Modern motorcars are far more demanding of their owners than many of us might suspect, highlights Iain Robertson, as he contemplates the ‘cost’ of delayed MOTs, ‘missed’ services, SORN and road tax arrangements, let alone being parked up for weeks.

According to recent reports that our Prime Minister’s ‘political advisor’, Mr Dominic Cummings, may have been footling around the English countryside, while the rest of us were instructed to ‘Stay At Home’, at least his Citroen may have been enduring fewer zero-mileage-related problems. As for the rest of us, with some of the fetters related to lockdown being released, it is eminently possible that restarting the family car will not be as elementary as it ought to be.

While it is less of issue for some older vehicles, modern battery technology may rear a less welcome aspect for some owners. The key reason for this being an age-related problem lies in the consistent draw on energy, when the vehicle is parked. While a digital clock demands a small amount of charge, other, more complex systems within modern cars are also vying for what is available, which can lead to a flat battery and the recommendation not to ‘jump-start’ it, for fear of damaging not just the battery but also some of those relatively fragile electronic systems.

IMGWhile not wishing to worry you, should the 12v battery be declared ‘unserviceable’, the resultant bill could be scary. For even a fairly basic model, a new battery could cost around £300, while the battery on a top-spec Mercedes might be around £1,800, and a dealership may have to reprogram your vehicle at the same time. Be aware that a lot of vehicle owners are being affected by battery failure at this time.

Apart from a couple of ‘mad’ moments (when I have travelled a few extra miles to assuage boredom!), I have only driven my Suzuki Vitara an average of once a week, to travel from my countryside domicile to the city centre supermarket for supplies. Fortunately, with a 30-miles round-trip in prospect, the weekly ‘recharge’ of the car’s battery has been beneficial; significantly more so than starting the car but remaining parked, which can do more harm than good.

My Vitara is not quite a year old, which means that it is still two years away from its first MOT. Yet, for those people taking advantage of the Department for Transport’s ‘generous’ extension to MOT Tests for eligible vehicles, I would advise not delaying by too much. The pressure on garages and MOT Test Centres is going to be almost as overwhelming as that on the NHS over the past couple of months. There is a fear of many non-roadworthy vehicles on our roads as traffic conditions ramp up and garages become packed with cars needing to be serviced, repaired and MOT tested. My advice is to be patient, because unless you are fortunate, a delay may be inevitable. If your car needs road tax, do not delay. If you have taken advantage of a Statutory Off Road Notice (SORN), do not forget to change its status online as soon as possible.IMG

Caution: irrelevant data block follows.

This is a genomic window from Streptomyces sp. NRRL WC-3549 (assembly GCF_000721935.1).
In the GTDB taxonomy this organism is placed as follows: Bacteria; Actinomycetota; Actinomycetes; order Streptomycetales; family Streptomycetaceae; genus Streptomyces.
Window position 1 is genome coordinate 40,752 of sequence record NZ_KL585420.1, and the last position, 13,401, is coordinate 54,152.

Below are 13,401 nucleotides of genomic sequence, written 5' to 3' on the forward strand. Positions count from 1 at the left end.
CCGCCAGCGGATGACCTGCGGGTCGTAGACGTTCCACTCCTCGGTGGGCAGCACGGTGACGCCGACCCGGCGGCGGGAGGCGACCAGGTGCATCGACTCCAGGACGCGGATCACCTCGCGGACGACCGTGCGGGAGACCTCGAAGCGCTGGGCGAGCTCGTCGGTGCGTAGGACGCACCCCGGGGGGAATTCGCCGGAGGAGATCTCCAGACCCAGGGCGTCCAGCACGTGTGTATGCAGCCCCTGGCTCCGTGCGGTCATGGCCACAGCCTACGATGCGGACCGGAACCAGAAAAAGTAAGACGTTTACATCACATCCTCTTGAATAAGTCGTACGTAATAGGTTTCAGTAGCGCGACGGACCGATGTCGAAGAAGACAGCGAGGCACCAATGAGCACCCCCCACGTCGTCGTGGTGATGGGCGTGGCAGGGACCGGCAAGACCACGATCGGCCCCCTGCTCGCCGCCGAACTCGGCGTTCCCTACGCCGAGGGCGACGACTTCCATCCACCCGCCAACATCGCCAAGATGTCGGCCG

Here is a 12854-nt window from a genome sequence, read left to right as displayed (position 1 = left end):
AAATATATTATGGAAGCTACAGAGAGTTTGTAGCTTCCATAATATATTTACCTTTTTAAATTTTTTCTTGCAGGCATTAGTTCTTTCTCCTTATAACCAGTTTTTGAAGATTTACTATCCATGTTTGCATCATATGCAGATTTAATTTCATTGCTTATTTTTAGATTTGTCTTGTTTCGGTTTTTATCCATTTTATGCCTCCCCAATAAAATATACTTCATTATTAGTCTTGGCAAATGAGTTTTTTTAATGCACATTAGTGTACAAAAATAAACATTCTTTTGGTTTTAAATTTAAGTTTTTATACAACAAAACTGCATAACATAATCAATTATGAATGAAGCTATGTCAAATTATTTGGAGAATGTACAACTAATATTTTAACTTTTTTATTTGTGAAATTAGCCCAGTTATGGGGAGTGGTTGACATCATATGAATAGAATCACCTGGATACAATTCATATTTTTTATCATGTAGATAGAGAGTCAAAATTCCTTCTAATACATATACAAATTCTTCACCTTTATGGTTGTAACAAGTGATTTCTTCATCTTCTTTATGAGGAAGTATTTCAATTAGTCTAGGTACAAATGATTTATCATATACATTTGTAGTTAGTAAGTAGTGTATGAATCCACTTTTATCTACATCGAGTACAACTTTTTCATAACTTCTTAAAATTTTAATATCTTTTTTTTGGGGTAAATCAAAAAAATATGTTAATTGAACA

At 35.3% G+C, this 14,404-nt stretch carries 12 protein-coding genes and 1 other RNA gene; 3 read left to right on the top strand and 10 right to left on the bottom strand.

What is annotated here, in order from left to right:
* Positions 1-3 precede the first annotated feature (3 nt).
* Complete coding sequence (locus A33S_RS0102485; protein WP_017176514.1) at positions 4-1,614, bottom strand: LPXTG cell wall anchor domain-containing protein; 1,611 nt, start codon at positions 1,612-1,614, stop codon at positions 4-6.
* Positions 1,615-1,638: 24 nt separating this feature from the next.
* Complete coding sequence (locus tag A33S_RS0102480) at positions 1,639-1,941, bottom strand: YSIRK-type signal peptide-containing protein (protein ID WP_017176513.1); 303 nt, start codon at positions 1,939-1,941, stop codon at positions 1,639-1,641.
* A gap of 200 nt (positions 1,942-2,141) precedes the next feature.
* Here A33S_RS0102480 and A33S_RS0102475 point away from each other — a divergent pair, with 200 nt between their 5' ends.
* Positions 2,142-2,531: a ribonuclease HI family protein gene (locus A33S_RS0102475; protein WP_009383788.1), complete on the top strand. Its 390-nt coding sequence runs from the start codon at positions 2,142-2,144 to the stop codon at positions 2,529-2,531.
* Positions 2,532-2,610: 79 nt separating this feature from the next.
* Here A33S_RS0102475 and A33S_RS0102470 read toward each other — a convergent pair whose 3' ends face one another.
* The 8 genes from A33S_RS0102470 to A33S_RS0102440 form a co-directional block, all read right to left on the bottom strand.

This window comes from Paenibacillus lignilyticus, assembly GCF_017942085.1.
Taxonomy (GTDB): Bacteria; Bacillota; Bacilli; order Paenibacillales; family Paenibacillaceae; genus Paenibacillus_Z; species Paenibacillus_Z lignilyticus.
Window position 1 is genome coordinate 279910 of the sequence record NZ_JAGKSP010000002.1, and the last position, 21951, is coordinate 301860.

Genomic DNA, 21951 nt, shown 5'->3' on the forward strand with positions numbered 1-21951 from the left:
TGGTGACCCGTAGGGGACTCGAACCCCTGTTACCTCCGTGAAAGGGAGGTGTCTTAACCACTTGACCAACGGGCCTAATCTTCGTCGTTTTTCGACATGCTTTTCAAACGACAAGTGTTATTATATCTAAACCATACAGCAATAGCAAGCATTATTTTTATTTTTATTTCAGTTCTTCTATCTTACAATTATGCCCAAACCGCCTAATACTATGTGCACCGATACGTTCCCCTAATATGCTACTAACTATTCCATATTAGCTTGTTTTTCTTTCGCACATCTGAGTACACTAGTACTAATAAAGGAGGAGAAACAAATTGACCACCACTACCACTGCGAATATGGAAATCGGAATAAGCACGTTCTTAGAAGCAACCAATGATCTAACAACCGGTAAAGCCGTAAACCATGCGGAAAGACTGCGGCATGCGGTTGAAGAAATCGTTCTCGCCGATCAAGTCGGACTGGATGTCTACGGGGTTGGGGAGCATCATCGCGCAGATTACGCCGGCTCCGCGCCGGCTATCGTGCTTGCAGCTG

If you have attempted any ‘longer drives’ during the lockdown period, essential, or not, you will have encountered exceptionally light traffic conditions on largely uncluttered roads. My couple of ‘escapes’ were hugely enjoyable, not least because I was able to stretch the performance of Vitara. In fact, I revelled in its cross-country handling capabilities, which reminded me why I fell in love with Vitara in the first place.

Despite pushing the car quite hard, it remained somewhat more stable than my emotions have been recently! Far too many cars today feature suspension systems that are just too firm, whether by non-resilient spring rates, or too severe damping. The suspension of Vitara allows strong grip, well controlled body roll, minimal dive under braking, barely discernible squat under acceleration and a firm but quiet and comfortable ride quality. It never ‘crashes’ over road surface imperfections and the well weighted, perfectly geared power steering provides good feedback to my hands. Accepting that fancy electronic control systems do aid the progress of many crossover types of vehicle, not even extreme driving creates a flicker of Suzuki’s warning lamps.

Having already written recently about protecting your vehicle’s paint finish during these strange times, notably for the removal of bird poo and tree sap, I am as impressed with the brilliant white finish of my Suzuki Vitara, as I ever was with my previous gunmetal grey Baleno model. After almost three years of extensive usage, Baleno had not so much as a single stone chip in evidence. It is the same status for Vitara, which has cleaned up beautifully and still looks as good as new.

IMGMy most recent ‘longer’ drive session with the car resulted in a fuel return of an outstanding 57.8mpg, which contrasts with its lockdown return of around 49mpg. Regardless, these are exceptional figures for a 1.0-litre, three-cylinder engine in a car weighing around a tonne. Developing 109bhp, the engine never displays breathlessness, or shortage of verve, and its wealth of bottom-end torque ensures minimal gearchanging, even when extending the performance envelope.

Yet, I have started to notice a tiny area of wear on interior trim. While the floor mats are usually the first items to display wear and tear, they are surviving well. However, the right-hand thumb grip, on the cross-spoke of the steering wheel, is losing its matt black colour. It is only a sliver at the moment but it might grow. That apart, there are zero other faults and the Vitara runs beautifully, frugally and most satisfyingly. Even after 11 months of operation, its tyres are showing only minimal wear.

Conclusion:      My decision to stick with Suzuki remains highly justified. Vitara is spacious, well equipped and a joy to live with in business-like SZ-T trim and, when you are desperate to relieve the boredom of lockdown, it is the ideal means!